Vesuvius' career was as follows (extracted from the Navy Lists):

Her first commander was William Simpson Blount in 1840.

31 August 1840 until August 1841, on the Mediterranean station, commanded first by Thomas Henderson and then by Granville Gower Loch.

23 August 1841 until 1844 commanded by Erasmus Ommanney, Mediterranean station.

22 March 1845 commanded by George William Douglas O'Callaghan, on the North America and West Indies station.

19 February 1847, Herbert G. Austen, North America and West Indies.

1848 until 1852 at Woolwich, Devonport and Plymouth.

1852 until 22 March 1852 Commanded by Commander Frederick Lamport Barnard

17 August 1853 until February 1855 commanded by Richard Ashmore Powell in the Mediterranean and Black Sea.

17 February 1855 until October 1855 commanded by Sherard Osborn in the Black Sea and Sea of Azov.

29 October 1855 until autumn 1856 commanded by Edward George Hore in the Mediterranean.

20 April 1857 until spring 1860 commanded by Charles Wise on the West coast of Africa.

16 July 1862 until 1864 commanded by Captain Richard Vesey Hamilton in the West Indies.

Here is a scan of Allen's Navy List, corrected to January 1855, showing Vesuvius' officers at that time. RRA was still too junior to feature:

However, here is a link to a transcription of the Crimean War Medal Roll for Vesuvius. Taken from ADM 171/28. Note that RRA is very conveniently the first entry!

Next, I will look at some of RRA's fellow officers in Vesuvius, starting with Richard Ashmore Powell.

3 June 2009

Frederick Giraud Armstrong (1834 - 1900)

Richard Ramsay Armstrong's other brother who served in the Crimean War was Frederick Giraud (Gerard, or Geraud) Armstrong (1834 – 1900). Much more is know about him than older brother Robert Philip.

Frederick was born on the 1st of January, and baptized on the 1st of February, 1834 at St. Peter's, Jersey, making him not quite a year younger than RRA. Being so close in age meant that Fred and RRA were thick as thieves during childhood.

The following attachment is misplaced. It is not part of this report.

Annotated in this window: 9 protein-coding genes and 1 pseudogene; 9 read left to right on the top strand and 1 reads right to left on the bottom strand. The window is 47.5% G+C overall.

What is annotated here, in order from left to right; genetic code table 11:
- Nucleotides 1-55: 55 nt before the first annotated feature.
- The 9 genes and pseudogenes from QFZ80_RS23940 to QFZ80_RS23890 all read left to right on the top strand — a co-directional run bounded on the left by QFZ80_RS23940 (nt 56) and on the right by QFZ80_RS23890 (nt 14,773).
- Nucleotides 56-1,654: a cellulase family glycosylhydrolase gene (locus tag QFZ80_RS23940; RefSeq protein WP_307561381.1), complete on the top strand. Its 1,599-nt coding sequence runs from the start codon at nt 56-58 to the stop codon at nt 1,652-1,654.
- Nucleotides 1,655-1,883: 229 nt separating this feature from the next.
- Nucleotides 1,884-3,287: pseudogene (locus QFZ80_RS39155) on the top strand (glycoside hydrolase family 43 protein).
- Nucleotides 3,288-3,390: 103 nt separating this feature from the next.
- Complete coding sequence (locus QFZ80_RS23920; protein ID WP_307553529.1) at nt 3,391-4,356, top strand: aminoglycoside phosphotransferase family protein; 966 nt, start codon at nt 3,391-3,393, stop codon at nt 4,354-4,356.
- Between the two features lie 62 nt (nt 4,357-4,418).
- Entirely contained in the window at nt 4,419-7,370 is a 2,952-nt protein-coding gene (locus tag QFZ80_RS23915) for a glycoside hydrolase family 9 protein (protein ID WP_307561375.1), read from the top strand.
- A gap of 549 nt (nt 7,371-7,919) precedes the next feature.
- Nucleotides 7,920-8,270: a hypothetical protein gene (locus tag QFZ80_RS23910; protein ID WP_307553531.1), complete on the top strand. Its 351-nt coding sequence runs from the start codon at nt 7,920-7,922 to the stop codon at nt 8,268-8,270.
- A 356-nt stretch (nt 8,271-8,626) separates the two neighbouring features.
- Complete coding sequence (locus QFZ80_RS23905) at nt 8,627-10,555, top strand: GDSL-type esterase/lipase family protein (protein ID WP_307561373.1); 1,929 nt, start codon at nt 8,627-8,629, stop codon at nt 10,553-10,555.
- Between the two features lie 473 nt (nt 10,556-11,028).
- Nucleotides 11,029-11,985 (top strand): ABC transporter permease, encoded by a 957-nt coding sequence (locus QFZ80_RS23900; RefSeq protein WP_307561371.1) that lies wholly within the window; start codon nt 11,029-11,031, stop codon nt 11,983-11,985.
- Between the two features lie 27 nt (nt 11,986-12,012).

He became an Ensign (by purchase) in the 14th Foot (Buckinhamshire) on the 18th of August, 1854, arriving in the Crimea on the 10th of February, 1855, and served through until the fall of Sevastopol. A week later he was promoted Lieutenant. As one would expect, he got the Crimean Medal with 'Sebastopol' Clasp and the Turkish Medal. There was a considerable amount of contact between the three brothers in the siege lines before Sevastopol, RRA being able to help the two army brothers with 'extra' rations from time to time.

Above is the list of Lieutenants of the 14th Foot in Hart's Army List corrected to the 29th of December, 1856. And below is a crop from the next page showing Fred's war service. Both crops courtesy of Google Books.

However, he served also in the New Zealand war of 1863-65, which entirely altered his life. He arrived in New Zealand on the Henry Fernie, a hired sailing ship, with elements of the 2nd Battalion 14th Regiment, including another subaltern, 2 sergeants, 198 rank & file, 12 women, and 13 children. They had departed Portsmouth on the 15th April, 1861, and arrived at Auckland on the 25th of July 1861. Fred was present at the action at Koheroa, on the 17th of July, 1863, and was Mentioned in Despatches. On the 4th of December, 1863 he was promoted Captain. He received the New Zealand War Medal for his service (right).

Below is a crop of the list of Captains of the 14th Regiment from Hart's Army List for 1864:

Captain Frederick Armstrong married Susan Ann Lally at St. Thomas' Church, Tamaki, Auckland (between Remuera and Kohimarama) on the 3rd of February, 1864. Susan was the daughter of the Rev. Meyrick Lally and Ellen Whitley. Fred and Susan apparently had eight children, the first being born on the 29th of October, 1866, just after Fred had retired from the army by the sale of his commission on the 16th of October - the same date the 14th Regiment left New Zealand, leaving him behind.